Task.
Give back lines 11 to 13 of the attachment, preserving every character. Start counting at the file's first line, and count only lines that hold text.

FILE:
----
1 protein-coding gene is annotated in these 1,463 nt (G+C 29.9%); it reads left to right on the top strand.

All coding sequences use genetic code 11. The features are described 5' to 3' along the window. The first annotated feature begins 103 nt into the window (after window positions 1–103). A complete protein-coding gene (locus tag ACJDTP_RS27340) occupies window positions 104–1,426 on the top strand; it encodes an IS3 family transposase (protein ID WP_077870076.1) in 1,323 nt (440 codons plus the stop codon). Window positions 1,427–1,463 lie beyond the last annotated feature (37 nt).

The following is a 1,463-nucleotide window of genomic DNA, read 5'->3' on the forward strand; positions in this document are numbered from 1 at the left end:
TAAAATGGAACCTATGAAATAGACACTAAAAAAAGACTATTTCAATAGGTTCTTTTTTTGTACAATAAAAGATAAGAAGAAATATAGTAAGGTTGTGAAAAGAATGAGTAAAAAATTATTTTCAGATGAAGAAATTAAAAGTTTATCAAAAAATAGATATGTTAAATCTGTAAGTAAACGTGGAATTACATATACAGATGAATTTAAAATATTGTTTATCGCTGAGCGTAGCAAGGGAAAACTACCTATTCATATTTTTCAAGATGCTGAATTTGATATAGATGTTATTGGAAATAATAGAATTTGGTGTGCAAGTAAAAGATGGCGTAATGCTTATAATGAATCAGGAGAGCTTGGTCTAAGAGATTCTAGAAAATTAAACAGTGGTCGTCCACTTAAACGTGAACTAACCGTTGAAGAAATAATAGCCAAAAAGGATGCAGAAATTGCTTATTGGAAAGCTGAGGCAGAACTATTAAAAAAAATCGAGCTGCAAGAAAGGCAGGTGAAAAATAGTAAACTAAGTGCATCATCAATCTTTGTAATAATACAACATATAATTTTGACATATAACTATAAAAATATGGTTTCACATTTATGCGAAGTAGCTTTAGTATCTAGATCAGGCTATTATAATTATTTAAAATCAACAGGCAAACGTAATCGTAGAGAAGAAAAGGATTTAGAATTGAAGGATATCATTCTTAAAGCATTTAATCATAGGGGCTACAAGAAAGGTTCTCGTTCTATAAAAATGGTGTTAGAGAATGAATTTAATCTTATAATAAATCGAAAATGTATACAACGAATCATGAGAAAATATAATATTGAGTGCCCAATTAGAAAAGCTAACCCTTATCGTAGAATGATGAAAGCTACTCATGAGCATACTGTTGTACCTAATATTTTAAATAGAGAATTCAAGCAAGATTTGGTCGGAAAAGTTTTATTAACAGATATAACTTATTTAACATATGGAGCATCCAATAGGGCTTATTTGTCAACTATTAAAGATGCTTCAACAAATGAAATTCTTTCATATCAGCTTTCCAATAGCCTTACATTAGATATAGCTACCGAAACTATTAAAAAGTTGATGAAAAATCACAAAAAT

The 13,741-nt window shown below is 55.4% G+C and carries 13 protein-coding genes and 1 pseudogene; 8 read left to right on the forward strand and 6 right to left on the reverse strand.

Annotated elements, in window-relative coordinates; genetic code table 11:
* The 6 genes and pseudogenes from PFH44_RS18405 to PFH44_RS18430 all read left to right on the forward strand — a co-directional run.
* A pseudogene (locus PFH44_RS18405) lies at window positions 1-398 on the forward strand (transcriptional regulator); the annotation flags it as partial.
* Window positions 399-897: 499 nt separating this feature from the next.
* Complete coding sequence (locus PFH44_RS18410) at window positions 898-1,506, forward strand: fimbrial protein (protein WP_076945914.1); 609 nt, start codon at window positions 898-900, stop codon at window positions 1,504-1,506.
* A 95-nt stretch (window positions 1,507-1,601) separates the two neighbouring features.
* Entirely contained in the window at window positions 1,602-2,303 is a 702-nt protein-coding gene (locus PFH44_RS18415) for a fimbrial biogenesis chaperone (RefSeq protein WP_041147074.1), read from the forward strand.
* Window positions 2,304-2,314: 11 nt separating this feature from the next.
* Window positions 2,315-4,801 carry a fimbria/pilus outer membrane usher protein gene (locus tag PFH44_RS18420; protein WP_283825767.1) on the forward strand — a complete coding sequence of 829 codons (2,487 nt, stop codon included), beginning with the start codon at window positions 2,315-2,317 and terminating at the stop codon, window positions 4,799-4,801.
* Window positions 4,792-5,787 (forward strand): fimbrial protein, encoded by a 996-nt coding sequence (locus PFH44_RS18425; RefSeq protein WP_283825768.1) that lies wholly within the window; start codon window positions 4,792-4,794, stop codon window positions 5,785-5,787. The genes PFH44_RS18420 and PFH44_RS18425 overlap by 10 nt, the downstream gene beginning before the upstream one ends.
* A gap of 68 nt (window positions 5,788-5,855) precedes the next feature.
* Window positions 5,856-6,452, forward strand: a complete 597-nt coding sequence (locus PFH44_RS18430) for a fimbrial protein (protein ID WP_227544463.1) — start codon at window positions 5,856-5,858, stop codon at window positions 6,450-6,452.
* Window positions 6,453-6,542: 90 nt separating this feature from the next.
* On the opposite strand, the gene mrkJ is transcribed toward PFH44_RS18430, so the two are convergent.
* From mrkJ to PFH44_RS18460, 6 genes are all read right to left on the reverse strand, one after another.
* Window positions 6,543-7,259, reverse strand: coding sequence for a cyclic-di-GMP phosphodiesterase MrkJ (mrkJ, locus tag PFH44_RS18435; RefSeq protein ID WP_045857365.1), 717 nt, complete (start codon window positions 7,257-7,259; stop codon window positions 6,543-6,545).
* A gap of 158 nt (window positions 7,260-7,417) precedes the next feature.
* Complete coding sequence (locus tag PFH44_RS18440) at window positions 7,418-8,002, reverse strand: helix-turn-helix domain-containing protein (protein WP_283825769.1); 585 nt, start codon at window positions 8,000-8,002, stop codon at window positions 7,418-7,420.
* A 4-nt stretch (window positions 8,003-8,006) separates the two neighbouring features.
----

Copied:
* A 95-nt stretch (window positions 1,507-1,601) separates the two neighbouring features.
* Entirely contained in the window at window positions 1,602-2,303 is a 702-nt protein-coding gene (locus PFH44_RS18415) for a fimbrial biogenesis chaperone (RefSeq protein WP_041147074.1), read from the forward strand.
* Window positions 2,304-2,314: 11 nt separating this feature from the next.